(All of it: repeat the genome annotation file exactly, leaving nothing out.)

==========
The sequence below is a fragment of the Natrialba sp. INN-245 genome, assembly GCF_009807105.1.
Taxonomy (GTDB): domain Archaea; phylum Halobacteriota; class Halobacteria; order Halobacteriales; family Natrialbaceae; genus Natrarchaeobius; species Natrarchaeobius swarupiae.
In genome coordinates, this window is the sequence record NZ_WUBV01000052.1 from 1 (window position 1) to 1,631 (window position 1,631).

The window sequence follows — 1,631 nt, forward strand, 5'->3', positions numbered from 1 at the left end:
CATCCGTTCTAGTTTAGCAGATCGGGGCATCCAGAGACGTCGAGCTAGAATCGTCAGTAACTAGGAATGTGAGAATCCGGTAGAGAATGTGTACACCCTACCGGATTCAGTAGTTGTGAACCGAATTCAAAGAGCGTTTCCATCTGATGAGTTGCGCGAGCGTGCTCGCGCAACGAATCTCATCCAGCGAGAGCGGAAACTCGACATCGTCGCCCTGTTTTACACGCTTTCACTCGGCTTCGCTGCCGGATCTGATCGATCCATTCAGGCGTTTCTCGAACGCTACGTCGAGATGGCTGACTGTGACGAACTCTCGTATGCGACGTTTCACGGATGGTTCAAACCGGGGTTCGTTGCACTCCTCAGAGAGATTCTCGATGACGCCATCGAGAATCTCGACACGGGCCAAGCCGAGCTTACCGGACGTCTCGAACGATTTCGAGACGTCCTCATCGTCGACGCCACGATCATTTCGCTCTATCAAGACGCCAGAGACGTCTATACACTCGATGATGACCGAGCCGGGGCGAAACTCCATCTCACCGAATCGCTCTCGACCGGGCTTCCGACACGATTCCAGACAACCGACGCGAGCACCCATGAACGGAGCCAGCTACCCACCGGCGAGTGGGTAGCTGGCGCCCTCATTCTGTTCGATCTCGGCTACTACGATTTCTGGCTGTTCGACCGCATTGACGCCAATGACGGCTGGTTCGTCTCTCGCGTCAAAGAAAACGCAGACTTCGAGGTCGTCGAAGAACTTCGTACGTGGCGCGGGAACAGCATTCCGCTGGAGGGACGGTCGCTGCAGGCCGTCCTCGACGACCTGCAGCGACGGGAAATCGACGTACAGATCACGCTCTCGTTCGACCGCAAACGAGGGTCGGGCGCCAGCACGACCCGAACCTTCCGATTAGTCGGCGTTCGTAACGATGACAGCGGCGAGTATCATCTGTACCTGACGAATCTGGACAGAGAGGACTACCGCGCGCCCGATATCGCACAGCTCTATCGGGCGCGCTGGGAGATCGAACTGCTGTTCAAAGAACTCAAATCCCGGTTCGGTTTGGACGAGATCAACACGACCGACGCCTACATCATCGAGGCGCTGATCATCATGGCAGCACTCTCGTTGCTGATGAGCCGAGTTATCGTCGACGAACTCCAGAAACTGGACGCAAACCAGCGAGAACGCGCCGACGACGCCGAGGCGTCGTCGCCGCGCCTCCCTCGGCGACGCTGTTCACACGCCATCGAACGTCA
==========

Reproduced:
The sequence below is a fragment of the Natrialba sp. INN-245 genome, assembly GCF_009807105.1.
Taxonomy (GTDB): domain Archaea; phylum Halobacteriota; class Halobacteria; order Halobacteriales; family Natrialbaceae; genus Natrarchaeobius; species Natrarchaeobius swarupiae.
In genome coordinates, this window is the sequence record NZ_WUBV01000052.1 from 1 (window position 1) to 1,631 (window position 1,631).

The window sequence follows — 1,631 nt, forward strand, 5'->3', positions numbered from 1 at the left end:
CATCCGTTCTAGTTTAGCAGATCGGGGCATCCAGAGACGTCGAGCTAGAATCGTCAGTAACTAGGAATGTGAGAATCCGGTAGAGAATGTGTACACCCTACCGGATTCAGTAGTTGTGAACCGAATTCAAAGAGCGTTTCCATCTGATGAGTTGCGCGAGCGTGCTCGCGCAACGAATCTCATCCAGCGAGAGCGGAAACTCGACATCGTCGCCCTGTTTTACACGCTTTCACTCGGCTTCGCTGCCGGATCTGATCGATCCATTCAGGCGTTTCTCGAACGCTACGTCGAGATGGCTGACTGTGACGAACTCTCGTATGCGACGTTTCACGGATGGTTCAAACCGGGGTTCGTTGCACTCCTCAGAGAGATTCTCGATGACGCCATCGAGAATCTCGACACGGGCCAAGCCGAGCTTACCGGACGTCTCGAACGATTTCGAGACGTCCTCATCGTCGACGCCACGATCATTTCGCTCTATCAAGACGCCAGAGACGTCTATACACTCGATGATGACCGAGCCGGGGCGAAACTCCATCTCACCGAATCGCTCTCGACCGGGCTTCCGACACGATTCCAGACAACCGACGCGAGCACCCATGAACGGAGCCAGCTACCCACCGGCGAGTGGGTAGCTGGCGCCCTCATTCTGTTCGATCTCGGCTACTACGATTTCTGGCTGTTCGACCGCATTGACGCCAATGACGGCTGGTTCGTCTCTCGCGTCAAAGAAAACGCAGACTTCGAGGTCGTCGAAGAACTTCGTACGTGGCGCGGGAACAGCATTCCGCTGGAGGGACGGTCGCTGCAGGCCGTCCTCGACGACCTGCAGCGACGGGAAATCGACGTACAGATCACGCTCTCGTTCGACCGCAAACGAGGGTCGGGCGCCAGCACGACCCGAACCTTCCGATTAGTCGGCGTTCGTAACGATGACAGCGGCGAGTATCATCTGTACCTGACGAATCTGGACAGAGAGGACTACCGCGCGCCCGATATCGCACAGCTCTATCGGGCGCGCTGGGAGATCGAACTGCTGTTCAAAGAACTCAAATCCCGGTTCGGTTTGGACGAGATCAACACGACCGACGCCTACATCATCGAGGCGCTGATCATCATGGCAGCACTCTCGTTGCTGATGAGCCGAGTTATCGTCGACGAACTCCAGAAACTGGACGCAAACCAGCGAGAACGCGCCGACGACGCCGAGGCGTCGTCGCCGCGCCTCCCTCGGCGACGCTGTTCACACGCCATCGAACGTCA